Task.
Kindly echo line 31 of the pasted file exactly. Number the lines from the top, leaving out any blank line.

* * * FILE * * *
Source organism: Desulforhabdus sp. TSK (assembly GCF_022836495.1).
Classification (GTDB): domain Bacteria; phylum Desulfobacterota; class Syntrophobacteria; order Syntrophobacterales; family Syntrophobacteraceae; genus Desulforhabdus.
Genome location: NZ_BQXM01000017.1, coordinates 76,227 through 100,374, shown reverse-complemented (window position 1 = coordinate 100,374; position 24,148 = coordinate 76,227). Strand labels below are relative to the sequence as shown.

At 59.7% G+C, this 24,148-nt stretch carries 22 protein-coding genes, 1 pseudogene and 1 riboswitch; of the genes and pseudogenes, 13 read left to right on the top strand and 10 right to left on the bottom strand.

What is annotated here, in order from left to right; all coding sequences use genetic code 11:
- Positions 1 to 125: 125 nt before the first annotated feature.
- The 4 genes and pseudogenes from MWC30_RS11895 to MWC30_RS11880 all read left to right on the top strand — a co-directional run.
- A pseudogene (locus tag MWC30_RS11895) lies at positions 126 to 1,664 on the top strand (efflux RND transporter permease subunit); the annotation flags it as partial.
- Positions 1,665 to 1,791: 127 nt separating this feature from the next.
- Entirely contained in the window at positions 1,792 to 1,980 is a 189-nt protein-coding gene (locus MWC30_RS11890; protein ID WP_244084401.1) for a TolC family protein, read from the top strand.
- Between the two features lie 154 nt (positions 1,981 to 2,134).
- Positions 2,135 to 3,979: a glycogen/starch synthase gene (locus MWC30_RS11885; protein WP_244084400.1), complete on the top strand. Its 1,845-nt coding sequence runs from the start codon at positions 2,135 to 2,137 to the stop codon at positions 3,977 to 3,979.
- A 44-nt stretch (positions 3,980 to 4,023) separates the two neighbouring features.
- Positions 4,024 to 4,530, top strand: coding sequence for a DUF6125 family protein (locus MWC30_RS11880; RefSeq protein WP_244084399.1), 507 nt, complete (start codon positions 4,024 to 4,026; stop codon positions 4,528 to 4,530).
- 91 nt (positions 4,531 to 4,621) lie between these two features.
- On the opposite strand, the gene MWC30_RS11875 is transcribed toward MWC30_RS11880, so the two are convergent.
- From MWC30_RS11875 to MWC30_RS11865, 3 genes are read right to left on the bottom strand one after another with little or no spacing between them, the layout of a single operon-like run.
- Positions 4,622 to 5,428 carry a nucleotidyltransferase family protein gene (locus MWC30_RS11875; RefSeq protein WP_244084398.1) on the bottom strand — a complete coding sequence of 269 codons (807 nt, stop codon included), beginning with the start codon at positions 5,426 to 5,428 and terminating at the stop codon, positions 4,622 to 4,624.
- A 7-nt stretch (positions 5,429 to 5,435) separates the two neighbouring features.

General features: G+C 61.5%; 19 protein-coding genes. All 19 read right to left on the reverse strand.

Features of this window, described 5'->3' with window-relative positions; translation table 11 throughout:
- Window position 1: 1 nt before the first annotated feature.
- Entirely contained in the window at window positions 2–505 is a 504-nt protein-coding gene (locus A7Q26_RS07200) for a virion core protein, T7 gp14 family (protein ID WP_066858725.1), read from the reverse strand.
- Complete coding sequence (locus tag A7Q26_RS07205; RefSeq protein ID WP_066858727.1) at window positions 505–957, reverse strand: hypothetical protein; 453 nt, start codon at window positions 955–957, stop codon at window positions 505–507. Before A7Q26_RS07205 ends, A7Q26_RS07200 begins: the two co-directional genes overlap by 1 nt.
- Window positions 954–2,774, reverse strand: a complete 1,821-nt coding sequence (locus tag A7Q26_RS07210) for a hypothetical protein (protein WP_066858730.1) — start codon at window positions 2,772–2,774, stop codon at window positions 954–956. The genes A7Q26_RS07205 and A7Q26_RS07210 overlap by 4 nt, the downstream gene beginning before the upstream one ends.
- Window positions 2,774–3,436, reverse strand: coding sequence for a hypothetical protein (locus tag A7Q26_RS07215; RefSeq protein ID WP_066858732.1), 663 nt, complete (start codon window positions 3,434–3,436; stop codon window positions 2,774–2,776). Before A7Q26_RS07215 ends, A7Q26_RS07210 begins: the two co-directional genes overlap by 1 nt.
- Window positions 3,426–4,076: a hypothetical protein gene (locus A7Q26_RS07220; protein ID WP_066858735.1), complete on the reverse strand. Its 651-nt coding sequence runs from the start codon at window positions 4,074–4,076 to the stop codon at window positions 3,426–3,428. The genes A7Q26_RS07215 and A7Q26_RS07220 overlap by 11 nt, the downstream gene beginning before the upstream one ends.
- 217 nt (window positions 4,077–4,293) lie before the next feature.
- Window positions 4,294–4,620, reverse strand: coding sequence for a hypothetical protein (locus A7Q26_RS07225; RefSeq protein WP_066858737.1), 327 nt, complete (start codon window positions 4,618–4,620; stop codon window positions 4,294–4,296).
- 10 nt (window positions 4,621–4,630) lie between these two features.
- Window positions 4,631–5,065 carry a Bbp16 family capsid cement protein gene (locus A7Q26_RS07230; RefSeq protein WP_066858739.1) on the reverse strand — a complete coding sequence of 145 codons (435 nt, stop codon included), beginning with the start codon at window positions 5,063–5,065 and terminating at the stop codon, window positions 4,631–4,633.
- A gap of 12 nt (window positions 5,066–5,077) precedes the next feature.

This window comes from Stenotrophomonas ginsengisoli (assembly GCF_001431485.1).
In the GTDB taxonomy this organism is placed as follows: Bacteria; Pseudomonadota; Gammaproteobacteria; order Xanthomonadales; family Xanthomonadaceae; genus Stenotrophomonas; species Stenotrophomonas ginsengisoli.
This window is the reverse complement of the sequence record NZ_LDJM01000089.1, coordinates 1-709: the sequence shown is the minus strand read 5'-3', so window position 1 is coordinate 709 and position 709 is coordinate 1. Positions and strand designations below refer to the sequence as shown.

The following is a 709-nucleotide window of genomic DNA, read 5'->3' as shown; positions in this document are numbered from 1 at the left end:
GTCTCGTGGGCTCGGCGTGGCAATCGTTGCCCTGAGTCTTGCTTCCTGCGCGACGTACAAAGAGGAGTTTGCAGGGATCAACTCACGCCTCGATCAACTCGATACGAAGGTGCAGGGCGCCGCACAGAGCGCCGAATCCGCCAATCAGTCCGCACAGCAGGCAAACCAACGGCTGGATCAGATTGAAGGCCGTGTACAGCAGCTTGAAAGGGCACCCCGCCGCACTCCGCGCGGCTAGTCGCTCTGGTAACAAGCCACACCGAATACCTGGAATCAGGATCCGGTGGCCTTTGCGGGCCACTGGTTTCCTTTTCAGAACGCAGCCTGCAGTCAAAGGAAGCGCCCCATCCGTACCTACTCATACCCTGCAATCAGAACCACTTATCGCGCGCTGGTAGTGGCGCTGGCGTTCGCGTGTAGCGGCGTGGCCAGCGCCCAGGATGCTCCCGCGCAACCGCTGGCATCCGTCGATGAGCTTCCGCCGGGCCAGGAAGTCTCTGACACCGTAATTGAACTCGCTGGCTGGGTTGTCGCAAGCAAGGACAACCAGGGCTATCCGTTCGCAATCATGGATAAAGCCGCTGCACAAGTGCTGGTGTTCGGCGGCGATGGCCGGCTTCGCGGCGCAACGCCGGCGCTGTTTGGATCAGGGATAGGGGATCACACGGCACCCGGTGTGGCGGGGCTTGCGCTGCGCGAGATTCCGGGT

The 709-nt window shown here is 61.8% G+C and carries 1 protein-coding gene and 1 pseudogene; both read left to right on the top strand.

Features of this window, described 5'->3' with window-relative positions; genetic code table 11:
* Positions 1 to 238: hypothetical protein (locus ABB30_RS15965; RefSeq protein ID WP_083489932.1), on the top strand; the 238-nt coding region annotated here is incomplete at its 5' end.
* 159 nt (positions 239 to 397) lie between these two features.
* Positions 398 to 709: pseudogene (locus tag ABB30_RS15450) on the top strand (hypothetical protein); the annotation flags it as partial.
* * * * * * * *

- Window positions 4,631–5,065 carry a Bbp16 family capsid cement protein gene (locus A7Q26_RS07230; RefSeq protein WP_066858739.1) on the reverse strand — a complete coding sequence of 145 codons (435 nt, stop codon included), beginning with the start codon at window positions 5,063–5,065 and terminating at the stop codon, window positions 4,631–4,633.